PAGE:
Shoplifting on the rise across Norfolk supermarkets, figures show
PUBLISHED: 16:17 31 January 2019 | UPDATED: 16:17 31 January 2019
Shoplifting in Norfolk supermarkets increased by more than 70pc in four years - with 1,377 incidents recorded in 2017.
Figures from Norfolk police show there were 5,311 recorded incidents of theft from supermarkets between 2014 and August 2018 - the equivalent of three a day.
It comes as national figures show a 7pc increase over the same period.
Supermarket theft spiked from 860 incidents in 2015 to 1,379 in 2016 in Norfolk. In 2017 the number of recorded incidents only dropped slightly to 1,377. In 2014 the figure stood at 800.
Last year police recorded 895 shoplifting incidents from supermarkets. However the 2018 data was only from January to August 29.
The British Retail Consortium said the national data highlighted the plight of both shoppers and owners in shouldering the cost of shoplifting.
James Martin, the trade organisation’s crime and security adviser, said: “These figures indicate that, despite the best efforts of our members, criminals are increasingly targeting supermarkets.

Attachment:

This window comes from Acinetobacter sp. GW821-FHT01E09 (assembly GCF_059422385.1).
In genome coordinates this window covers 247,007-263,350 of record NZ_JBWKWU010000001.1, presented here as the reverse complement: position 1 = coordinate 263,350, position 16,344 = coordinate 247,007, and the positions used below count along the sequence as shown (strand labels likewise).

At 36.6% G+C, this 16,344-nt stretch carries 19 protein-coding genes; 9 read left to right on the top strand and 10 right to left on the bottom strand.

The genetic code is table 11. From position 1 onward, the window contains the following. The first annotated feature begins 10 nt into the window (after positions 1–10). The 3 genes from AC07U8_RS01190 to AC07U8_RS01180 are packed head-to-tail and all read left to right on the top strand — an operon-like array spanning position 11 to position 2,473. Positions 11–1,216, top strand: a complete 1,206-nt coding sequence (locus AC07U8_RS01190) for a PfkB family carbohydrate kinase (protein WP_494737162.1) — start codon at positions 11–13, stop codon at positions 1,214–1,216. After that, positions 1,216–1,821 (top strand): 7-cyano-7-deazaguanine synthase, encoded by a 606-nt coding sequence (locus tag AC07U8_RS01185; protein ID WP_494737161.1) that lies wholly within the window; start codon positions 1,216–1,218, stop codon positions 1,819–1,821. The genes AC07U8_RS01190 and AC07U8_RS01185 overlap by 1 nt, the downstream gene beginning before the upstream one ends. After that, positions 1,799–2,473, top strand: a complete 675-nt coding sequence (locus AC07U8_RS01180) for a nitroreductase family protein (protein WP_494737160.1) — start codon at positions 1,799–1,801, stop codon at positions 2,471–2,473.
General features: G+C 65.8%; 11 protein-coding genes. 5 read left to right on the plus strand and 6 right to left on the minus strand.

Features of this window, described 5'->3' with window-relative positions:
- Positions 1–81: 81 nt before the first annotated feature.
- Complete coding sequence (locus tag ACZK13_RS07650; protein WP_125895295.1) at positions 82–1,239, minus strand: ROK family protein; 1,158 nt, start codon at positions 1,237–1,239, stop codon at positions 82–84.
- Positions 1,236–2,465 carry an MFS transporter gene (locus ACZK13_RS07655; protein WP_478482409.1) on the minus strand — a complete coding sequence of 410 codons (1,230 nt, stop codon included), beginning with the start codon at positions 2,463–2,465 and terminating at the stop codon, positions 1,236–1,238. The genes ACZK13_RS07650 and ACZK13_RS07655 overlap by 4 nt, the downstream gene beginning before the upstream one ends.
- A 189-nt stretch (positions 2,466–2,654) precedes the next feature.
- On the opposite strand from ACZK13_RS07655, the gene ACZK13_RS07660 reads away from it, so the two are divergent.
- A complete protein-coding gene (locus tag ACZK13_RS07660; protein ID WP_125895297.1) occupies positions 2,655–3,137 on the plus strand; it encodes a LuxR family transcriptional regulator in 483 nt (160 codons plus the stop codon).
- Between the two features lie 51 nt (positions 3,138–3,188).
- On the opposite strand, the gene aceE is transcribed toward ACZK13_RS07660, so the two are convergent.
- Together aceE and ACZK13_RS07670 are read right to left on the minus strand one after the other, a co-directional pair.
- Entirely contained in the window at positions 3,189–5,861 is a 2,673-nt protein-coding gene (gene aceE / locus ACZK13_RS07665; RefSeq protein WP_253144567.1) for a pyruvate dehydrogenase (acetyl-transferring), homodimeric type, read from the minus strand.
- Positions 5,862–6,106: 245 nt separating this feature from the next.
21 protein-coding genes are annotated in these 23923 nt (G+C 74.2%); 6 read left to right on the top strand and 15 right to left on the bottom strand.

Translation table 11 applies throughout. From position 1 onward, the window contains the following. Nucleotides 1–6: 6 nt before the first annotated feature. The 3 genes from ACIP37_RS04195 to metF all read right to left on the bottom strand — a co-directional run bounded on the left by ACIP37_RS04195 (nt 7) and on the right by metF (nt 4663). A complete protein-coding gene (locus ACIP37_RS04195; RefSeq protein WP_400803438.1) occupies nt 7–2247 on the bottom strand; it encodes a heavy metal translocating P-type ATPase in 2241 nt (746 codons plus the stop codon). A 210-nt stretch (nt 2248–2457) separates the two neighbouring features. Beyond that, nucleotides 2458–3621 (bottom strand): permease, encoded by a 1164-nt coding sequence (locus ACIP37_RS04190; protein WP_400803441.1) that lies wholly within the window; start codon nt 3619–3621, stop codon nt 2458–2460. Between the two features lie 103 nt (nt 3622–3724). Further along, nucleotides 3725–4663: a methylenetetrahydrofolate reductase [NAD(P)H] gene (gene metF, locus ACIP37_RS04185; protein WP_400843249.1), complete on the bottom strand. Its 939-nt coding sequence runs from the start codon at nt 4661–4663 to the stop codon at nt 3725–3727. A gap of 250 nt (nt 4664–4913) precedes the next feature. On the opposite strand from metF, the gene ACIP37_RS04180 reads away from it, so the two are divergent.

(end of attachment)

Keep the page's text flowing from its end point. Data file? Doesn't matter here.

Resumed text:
“We acknowledge the difficult resourcing and prioritisation decisions which police forces face, but it is clearly time that every police force gives retail crime the strategic priority it deserves.”
Norfolk police said it crime recording system does not have a location category specifically for supermarkets only.
It said its figures were filtered based on the names of the major supermarket chains.
Figures obtained by the Press Association from police forces in England and Wales show officers were called to investigate 78,110 shoplifting incidents in 2017, up from 74,662 the previous year, 74,124 in 2015, and 72,423 before that.
Incomplete figures from 27 forces show there were a further 46,973 shoplifting incidents at supermarkets during 2018, up until the end of the summer.
John Apter, national chairman of the Police Federation of England and Wales, said: “These figures mirror the increase seen in many other types of crime. And, although they may not be considered the most serious of offences, it is important those responsible are not allowed to do as they wish without the fear of being caught.
“The reality is that officers can be tied up, sometimes for hours dealing with shoplifters, preventing them from answering other 999 calls which may be more urgent.”